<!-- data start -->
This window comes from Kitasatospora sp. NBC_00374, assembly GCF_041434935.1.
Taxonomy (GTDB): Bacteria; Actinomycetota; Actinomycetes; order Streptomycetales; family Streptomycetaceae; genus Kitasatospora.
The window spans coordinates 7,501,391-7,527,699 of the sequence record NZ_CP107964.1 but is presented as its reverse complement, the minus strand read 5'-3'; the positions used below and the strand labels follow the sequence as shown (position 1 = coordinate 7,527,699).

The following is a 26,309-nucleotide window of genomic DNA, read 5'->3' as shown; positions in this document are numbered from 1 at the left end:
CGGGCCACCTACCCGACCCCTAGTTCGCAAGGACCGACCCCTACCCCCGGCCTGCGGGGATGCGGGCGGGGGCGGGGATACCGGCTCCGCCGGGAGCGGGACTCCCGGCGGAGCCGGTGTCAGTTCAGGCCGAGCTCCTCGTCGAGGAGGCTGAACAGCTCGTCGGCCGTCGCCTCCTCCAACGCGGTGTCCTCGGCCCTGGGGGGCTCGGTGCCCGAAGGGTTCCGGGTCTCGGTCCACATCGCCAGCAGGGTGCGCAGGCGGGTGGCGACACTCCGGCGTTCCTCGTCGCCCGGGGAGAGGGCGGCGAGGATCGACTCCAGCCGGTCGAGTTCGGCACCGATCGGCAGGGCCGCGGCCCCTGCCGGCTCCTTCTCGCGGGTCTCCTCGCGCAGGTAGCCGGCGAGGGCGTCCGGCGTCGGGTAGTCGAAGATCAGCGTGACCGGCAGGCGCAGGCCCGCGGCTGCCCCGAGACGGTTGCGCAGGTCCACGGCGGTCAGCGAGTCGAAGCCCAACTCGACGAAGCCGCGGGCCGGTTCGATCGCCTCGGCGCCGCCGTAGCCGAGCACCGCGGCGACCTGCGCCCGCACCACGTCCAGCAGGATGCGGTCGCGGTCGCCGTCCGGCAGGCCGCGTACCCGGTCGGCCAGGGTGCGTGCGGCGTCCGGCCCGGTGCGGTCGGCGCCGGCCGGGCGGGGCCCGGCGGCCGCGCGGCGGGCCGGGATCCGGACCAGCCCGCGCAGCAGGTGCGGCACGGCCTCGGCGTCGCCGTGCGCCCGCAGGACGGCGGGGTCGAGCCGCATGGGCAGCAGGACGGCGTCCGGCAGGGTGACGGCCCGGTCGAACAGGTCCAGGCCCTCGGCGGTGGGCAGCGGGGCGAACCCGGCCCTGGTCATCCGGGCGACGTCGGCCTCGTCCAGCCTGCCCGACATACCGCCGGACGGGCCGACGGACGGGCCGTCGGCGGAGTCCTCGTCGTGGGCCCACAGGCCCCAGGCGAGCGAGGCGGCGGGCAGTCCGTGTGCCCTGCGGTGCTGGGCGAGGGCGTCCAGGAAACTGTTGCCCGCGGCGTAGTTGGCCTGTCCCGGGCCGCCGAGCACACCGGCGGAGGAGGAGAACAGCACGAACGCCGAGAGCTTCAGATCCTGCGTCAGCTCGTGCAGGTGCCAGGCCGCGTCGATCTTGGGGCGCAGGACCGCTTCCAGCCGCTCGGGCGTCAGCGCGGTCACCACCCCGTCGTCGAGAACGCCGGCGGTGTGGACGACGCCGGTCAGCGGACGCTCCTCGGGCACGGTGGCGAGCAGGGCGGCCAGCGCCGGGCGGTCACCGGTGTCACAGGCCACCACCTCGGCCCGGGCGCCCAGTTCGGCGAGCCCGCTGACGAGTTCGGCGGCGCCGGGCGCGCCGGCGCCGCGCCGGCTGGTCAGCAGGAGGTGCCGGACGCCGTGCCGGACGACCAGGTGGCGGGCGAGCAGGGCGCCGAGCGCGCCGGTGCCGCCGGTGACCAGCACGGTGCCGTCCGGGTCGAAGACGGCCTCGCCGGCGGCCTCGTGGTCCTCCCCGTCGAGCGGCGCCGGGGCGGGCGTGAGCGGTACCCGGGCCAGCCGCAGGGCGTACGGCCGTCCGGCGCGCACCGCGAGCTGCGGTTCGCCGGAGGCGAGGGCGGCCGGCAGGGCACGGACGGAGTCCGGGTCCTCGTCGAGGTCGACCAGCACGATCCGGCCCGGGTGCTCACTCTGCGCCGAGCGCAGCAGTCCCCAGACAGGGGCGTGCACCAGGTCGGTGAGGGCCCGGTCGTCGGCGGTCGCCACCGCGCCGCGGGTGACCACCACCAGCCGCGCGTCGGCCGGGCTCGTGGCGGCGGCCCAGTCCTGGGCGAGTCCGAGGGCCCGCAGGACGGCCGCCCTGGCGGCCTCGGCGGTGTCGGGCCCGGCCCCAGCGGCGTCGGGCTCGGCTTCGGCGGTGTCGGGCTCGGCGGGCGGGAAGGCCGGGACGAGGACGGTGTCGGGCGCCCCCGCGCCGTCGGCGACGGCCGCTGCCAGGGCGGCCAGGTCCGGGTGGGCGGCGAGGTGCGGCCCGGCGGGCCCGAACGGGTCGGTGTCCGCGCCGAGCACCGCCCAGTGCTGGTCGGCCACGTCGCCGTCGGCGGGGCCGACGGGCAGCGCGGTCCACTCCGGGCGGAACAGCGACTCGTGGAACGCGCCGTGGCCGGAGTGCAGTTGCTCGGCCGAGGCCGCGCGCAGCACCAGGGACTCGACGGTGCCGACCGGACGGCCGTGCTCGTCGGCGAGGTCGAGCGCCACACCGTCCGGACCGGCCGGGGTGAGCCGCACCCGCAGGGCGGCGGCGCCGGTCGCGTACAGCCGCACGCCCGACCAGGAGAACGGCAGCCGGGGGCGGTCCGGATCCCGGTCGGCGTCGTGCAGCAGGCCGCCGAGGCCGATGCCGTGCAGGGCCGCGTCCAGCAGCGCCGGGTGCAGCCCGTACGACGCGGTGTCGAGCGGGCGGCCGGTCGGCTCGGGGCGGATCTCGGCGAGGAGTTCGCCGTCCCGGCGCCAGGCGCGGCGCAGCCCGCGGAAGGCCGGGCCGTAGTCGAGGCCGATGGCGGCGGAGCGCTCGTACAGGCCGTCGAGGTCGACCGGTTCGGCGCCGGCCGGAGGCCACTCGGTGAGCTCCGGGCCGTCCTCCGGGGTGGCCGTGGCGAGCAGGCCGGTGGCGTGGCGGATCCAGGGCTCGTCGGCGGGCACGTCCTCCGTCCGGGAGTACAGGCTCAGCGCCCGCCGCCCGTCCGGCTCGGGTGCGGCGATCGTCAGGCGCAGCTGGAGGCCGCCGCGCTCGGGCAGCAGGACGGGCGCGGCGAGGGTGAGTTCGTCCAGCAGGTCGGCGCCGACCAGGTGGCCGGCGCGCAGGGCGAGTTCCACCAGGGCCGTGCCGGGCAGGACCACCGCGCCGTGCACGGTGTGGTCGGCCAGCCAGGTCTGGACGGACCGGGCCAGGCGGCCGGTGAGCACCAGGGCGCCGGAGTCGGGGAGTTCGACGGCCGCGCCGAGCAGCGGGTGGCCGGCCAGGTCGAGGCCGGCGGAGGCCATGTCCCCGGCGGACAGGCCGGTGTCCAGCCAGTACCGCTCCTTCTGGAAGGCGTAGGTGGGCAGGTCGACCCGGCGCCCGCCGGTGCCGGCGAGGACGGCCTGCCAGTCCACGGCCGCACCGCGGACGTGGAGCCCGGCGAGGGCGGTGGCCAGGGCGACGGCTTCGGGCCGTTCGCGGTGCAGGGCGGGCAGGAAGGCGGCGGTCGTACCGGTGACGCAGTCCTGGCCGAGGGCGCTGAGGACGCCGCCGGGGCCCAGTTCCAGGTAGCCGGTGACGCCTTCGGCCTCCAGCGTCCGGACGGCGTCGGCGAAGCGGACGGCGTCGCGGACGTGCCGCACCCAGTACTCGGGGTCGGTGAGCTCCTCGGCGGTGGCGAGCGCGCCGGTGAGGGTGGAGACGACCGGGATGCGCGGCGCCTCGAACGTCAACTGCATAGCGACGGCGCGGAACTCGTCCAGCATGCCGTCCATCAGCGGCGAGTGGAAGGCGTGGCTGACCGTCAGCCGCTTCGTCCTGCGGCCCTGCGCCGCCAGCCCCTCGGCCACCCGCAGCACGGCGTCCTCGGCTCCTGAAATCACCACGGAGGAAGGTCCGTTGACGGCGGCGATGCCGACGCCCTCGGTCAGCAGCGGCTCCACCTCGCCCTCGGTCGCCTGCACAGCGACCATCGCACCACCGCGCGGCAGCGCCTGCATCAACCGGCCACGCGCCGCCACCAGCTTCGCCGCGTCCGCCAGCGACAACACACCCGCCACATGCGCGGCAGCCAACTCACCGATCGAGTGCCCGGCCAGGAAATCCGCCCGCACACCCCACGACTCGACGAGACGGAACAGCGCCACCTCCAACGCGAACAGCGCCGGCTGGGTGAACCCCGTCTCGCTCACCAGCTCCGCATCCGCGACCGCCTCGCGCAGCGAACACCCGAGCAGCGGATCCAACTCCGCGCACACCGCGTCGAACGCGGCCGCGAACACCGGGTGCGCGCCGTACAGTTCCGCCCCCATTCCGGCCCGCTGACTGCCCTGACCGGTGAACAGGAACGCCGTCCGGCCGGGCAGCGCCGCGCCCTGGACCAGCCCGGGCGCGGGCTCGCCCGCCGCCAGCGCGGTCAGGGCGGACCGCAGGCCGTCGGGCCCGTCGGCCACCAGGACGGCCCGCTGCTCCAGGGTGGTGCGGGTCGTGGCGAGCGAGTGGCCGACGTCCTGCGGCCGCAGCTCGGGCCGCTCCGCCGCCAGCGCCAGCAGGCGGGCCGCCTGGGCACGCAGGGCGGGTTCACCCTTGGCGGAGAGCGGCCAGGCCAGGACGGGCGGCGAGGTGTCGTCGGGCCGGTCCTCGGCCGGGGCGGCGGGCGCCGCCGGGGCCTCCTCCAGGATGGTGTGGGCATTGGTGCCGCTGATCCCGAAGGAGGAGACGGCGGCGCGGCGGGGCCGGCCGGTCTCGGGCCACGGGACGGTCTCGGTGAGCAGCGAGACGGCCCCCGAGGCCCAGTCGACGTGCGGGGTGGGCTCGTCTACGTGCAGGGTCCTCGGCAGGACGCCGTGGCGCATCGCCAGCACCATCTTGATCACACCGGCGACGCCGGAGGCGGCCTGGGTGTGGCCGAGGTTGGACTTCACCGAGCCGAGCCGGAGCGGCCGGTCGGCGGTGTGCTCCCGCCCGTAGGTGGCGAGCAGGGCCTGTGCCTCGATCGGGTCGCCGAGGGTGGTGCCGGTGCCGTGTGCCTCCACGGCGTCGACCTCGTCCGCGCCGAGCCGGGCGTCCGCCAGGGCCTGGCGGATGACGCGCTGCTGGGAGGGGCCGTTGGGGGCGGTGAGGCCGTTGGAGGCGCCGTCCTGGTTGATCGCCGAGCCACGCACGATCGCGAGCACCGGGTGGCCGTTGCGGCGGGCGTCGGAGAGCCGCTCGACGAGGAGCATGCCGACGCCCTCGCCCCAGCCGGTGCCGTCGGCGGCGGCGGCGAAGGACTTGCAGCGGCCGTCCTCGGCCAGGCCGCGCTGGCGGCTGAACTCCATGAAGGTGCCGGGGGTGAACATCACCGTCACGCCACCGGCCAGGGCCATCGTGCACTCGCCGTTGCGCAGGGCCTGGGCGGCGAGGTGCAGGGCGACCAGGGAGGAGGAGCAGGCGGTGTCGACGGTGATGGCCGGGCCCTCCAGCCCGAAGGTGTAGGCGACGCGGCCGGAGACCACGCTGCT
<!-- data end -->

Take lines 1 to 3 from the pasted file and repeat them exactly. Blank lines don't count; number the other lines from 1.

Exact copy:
This window comes from Kitasatospora sp. NBC_00374, assembly GCF_041434935.1.
Taxonomy (GTDB): Bacteria; Actinomycetota; Actinomycetes; order Streptomycetales; family Streptomycetaceae; genus Kitasatospora.
The window spans coordinates 7,501,391-7,527,699 of the sequence record NZ_CP107964.1 but is presented as its reverse complement, the minus strand read 5'-3'; the positions used below and the strand labels follow the sequence as shown (position 1 = coordinate 7,527,699).